Bangladesh received 28.62 per cent more remittance in October as the money sent by the country’s migrant workers toiling abroad kept its scintillating growth defying grim predictions.
Migrant workers remitted $2.11 billion last month, which was way higher than $1.64 billion flown to the country in the same month a year ago, data from the central bank showed yesterday.
October’s receipts were the third-highest monthly flow in history, behind July’s $2.59 billion and September’s $2.15 billion.
The increasing trend of remittances has given a huge respite to the government to manage its external sector from the ongoing economic hardship.
Experts hope the trend would be maintained in the coming months given the global economic scenario and the initiatives taken by the government.
“Along with the migrant workers, some expatriate Bangladeshis, who run businesses abroad, may also have transferred funds to the country as part of their portfolio investment,” said Ahsan H Mansur, executive director of the Policy Research Institute of Bangladesh.
A portfolio investment is an ownership of a stock, bond, or other financial assets with the expectation that it will earn a return or grow in value over time, or both.
It entails passive or hands-off ownership of assets as opposed to direct investment, which would involve an active management role.
“Many countries in North America and Europe have already entered into the deadlock of a zero per cent interest rate. A country usually will take three to four years to get rid of such a situation,” Mansur said.
This has also created a deflation in the countries in the two continents. Against the backdrop, they will need several years to make their economic activities vibrant, said Mansur, also a former high official of the International Monetary Fund.
So, Bangladeshi diasporas now send money as the interest rate on deposit products offered by local lenders is much higher than those in the countries they are now based.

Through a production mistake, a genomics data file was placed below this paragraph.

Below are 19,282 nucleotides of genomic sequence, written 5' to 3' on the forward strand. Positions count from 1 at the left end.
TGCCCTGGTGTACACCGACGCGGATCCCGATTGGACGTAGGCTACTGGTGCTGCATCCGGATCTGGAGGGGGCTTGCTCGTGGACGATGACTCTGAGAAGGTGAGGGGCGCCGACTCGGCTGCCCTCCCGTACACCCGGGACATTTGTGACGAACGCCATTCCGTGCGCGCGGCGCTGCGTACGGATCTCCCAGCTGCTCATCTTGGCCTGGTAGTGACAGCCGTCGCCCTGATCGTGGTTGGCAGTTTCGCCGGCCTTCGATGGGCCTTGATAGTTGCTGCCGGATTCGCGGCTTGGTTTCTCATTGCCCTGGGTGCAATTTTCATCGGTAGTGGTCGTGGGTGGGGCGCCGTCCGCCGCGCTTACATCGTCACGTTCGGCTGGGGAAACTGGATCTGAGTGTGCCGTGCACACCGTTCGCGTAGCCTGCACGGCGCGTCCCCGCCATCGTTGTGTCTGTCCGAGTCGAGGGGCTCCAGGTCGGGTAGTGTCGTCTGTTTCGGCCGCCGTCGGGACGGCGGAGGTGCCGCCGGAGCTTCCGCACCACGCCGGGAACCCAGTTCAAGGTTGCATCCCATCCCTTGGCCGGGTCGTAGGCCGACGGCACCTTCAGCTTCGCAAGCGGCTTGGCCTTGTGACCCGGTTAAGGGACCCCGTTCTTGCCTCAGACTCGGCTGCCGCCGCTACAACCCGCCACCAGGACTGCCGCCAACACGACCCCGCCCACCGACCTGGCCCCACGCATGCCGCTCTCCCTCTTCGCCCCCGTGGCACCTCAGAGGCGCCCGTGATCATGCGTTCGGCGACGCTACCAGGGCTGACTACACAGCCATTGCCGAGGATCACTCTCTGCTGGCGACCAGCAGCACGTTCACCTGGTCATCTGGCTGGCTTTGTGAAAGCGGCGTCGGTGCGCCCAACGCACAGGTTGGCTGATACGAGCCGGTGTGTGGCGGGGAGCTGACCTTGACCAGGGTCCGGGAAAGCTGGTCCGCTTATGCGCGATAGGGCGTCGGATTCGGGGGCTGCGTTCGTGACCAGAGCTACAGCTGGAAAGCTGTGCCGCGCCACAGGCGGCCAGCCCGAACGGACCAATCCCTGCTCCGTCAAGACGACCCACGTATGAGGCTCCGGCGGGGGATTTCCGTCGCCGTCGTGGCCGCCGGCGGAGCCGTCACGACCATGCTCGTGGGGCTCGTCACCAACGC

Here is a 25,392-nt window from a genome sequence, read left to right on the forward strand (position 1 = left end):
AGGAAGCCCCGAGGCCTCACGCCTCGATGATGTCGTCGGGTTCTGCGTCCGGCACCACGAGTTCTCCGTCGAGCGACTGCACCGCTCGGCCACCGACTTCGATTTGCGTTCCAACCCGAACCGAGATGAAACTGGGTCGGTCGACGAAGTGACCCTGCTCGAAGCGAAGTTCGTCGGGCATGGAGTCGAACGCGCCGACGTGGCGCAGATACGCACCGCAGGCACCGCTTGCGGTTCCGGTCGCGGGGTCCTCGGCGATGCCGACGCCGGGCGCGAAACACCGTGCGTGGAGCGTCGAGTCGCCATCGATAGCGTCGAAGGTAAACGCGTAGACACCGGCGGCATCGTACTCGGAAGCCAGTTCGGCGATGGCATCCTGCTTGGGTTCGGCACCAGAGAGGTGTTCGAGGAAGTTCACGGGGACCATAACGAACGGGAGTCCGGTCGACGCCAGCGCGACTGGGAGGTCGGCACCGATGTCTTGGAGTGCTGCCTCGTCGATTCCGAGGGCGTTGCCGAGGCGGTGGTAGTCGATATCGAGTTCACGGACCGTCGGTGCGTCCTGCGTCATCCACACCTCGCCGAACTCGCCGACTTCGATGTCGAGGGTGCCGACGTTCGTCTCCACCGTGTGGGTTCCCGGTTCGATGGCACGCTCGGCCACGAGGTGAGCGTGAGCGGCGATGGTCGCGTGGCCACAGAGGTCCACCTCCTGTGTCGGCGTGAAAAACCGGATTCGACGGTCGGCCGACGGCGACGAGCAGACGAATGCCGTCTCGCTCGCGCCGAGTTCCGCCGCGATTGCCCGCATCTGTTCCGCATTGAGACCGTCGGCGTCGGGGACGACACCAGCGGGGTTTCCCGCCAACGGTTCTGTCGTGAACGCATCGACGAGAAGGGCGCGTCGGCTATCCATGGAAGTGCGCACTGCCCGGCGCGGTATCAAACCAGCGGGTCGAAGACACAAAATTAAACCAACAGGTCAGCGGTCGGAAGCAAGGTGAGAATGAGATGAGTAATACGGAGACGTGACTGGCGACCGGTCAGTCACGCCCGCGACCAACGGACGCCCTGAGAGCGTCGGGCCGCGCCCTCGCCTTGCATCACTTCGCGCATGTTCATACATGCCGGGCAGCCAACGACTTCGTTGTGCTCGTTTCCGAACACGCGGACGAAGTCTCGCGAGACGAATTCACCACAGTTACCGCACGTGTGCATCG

Local banks offer 4-6 per cent interest rate on deposits.
Mansur went on to express a hope that the upward trajectory of remittance might continue in the next few years.
The migrant workers now prefer the banking channel to hundi, an illegal cross-boundary financial transaction system, as they can transfer funds to their near and dear ones on a real-time basis thanks to technologies and through mobile financial services, Mansur said.
The two per cent cash incentive introduced by the government last year has also encouraged the expatriate Bangladeshis to send more money through the formal channel.
Between July and October, remittance hit $8.82 billion, up from 43.24 per cent year-on-year.
Diversion of remittances from informal to formal channels due to the difficulty of carrying money under travel restrictions amid the pandemic and damages inflicted by the recent floods helped Bangladesh bring the remittance flow back to the positive territory in 2020, according to a recent statement of the World Bank.
In April, the multinational lender had said money sent by the migrant workers to Bangladesh is projected at $14 billion for 2020, a fall likely of about 22 per cent because of the fallouts of the pandemic.
The rising flow from May led the WB to forecast on Friday that inbound remittance would accelerate by about 8 per cent to $19.8 billion this year.
Emranul Huq, managing director of Dhaka Bank, said the London Interbank Offered Rate (Libor) has declined drastically soon after the recession hit the world. “This has put a positive impact on remittance as well.”
The six–month Libor rate stood at 0.25 per cent yesterday in contrast to 1.93 per cent a year ago.
“The declining fund transfer through hundi is playing a major role in retaining the upward trend of remittance,” said Syed Mahbubur Rahman, managing director of Mutual Trust Bank.
The travel restrictions imposed by the countries compelled the hundi cartels to scale back their operation, he said.